Ferry safety report incomplete, disturbing

  • Mar. 19, 2008 3:00 p.m.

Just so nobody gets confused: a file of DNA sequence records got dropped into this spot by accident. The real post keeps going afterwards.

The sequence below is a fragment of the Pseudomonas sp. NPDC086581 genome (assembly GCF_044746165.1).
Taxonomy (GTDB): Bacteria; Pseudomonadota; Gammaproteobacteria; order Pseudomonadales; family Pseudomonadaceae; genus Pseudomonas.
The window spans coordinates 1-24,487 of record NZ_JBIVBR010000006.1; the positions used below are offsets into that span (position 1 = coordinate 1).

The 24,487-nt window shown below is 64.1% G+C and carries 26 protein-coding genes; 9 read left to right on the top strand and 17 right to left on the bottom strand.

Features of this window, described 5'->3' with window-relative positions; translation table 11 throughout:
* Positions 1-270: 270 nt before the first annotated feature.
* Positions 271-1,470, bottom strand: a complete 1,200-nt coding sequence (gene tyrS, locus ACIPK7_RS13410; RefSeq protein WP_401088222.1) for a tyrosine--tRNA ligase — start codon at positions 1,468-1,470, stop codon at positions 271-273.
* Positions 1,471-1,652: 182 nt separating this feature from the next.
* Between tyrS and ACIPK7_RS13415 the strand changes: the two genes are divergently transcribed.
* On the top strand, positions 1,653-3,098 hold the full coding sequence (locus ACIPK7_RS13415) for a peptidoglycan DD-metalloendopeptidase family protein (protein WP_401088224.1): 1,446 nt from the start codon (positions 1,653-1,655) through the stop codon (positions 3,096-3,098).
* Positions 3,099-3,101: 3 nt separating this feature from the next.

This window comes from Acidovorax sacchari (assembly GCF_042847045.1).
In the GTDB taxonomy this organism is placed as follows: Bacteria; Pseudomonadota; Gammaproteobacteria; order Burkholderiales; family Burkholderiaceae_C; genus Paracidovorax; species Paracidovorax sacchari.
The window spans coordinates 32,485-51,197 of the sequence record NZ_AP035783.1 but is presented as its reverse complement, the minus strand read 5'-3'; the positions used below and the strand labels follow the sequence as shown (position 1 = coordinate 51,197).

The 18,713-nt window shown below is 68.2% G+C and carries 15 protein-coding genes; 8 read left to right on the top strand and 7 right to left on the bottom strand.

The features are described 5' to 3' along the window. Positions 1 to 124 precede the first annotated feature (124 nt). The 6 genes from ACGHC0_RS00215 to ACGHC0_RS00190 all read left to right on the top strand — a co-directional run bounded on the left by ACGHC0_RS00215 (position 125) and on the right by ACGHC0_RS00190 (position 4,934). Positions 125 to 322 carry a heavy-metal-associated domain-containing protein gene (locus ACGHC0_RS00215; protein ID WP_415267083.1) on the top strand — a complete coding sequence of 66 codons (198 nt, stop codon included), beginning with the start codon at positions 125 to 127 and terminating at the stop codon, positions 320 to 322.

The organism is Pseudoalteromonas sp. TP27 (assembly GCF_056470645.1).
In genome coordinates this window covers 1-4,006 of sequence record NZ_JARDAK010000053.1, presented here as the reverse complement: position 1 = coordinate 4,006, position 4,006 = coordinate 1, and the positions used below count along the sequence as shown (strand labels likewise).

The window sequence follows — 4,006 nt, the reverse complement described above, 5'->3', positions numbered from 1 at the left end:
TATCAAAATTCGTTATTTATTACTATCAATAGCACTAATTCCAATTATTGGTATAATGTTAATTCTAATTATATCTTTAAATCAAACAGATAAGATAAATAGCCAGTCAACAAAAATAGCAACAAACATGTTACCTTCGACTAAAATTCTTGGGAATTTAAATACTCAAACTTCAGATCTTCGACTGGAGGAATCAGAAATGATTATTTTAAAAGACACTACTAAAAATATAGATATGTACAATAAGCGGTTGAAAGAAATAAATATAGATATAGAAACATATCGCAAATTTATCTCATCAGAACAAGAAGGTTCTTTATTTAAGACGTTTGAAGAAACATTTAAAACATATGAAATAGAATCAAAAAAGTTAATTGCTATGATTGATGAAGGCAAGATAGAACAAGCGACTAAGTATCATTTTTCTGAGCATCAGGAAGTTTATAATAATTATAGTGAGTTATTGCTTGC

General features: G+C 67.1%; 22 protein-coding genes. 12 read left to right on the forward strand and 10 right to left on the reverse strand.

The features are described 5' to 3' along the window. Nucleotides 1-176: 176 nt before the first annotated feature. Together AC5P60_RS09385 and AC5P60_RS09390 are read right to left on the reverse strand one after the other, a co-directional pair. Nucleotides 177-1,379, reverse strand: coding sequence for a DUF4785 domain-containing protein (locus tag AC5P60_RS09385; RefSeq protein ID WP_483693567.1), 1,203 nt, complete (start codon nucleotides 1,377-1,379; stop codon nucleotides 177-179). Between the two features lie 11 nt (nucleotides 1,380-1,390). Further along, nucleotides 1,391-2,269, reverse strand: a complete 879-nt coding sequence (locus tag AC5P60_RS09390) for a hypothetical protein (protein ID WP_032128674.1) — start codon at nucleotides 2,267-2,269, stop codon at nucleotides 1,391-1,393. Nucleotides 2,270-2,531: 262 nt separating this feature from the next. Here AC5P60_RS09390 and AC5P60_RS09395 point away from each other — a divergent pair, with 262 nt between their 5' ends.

By Alex Rinftret–The Transportation Safety Board’s long-awaited report into what caused the Queen of the North to sink two years ago has painted a disturbing yet incomplete picture of what happened the night of the incident. The TSB found that there was no unusual weather on the QN’s route out of Prince Rupert down the Inside Passage, beyond a slight squall, which might have temporarily distracted the bridge crew. There was no equipment or mechanical failure – just a crew member who forgot to order a routine course correction, and didn’t notice the oversight until the ferry was about to crash into Gil Island, 14 minutes later. Two passengers died; the remaining 57 passengers and 42 crew members were safely evacuated into lifeboats and rescued by residents of nearby Hartley Bay. Haida Nation vice-president Arnie Bellis said he was disappointed in the safety board’s report, calling it “smoke and mirrors.” “I think they need to get to the real bottom of this thing,” he said. “Let’s not forget, there are two people who passed away. There has to be a bit better effort to clarify what happened.” Mr. Bellis said he knows islanders who don’t feel comfortable travelling by ferry since the sinking, and he doesn’t think the report will do much to reassure them. Queen Charlotte mayor Carol Kulesha said she too was disappointed in the report, but is satisfied with the changes BC Ferries has made since the sinking. “I am quite disappointed, as is everyone I speak with, that we do not know what happened in those missing minutes on the bridge,” she said. “I am disappointed that we do not know exactly what occurred and we still are waiting for answers.” The safety board report makes several recommendations, most of which BC Ferries is already implementing, including a new reservations check-in policy for the northern routes that ensures an accurate list of all passengers. BC Ferries president David Hahn said the company has also added two more navigational officers to each watch on the northern vessels, exceeding Transport Canada requirements; implemented a new alcohol and drug policy; instituted new training programs for masters, deck officers and senior engineers; and is putting voyage data recorders on all its vessels. Ms Kulesha sits on a BC Ferries stakeholders committee for the north coast, and said the company had kept the committee well informed about how it was dealing with the accident. She said the BC Ferries employees she knows were all horrified by the sinking and want to do everything they can to make sure it never happens again. North Coast MLA Gary Coons, the NDP’s critic for Ferries, called for a public inquiry the day the ferry sank and was still calling for one last week, after reading the safety board’s report. Mr. Coons said the report points to mismanagement at BC Ferries, and inadequate training and staffing levels. “There needs to be an inquiry into the failure of the management of BC Ferries to adequately train the crew and to ensure that safety procedures required by the Canada Shipping Act were fully implemented,” Mr. Coons said. “Since public oversight of the company was removed, we’ve had several troubling accidents and the loss of two lives. This needs to be investigated.” The residents of Hartley Bay, who receive scant attention in the report, were praised by Mr. Coons for their heroism. Hartley Bay is still coping with pollution from the sinking, which is tainting the community’s marine food resources, he said, and BC Ferries should be doing more to compensate them. Skeena-Bulkley Valley MP Nathan Cullen joined Mr. Coons in calling for a public inquiry in the wake of the Transportation Safety Board report, saying Canada needs to compare its safety standards for ferries to those in the rest of the world. “An investigation into what happened and why is necessary for the passengers and their families for closure,” Mr. Cullen said. “They have waited two years and the TSB report falls woefully short. A public inquiry is the only way to address the significant concerns and serious questions the families have.”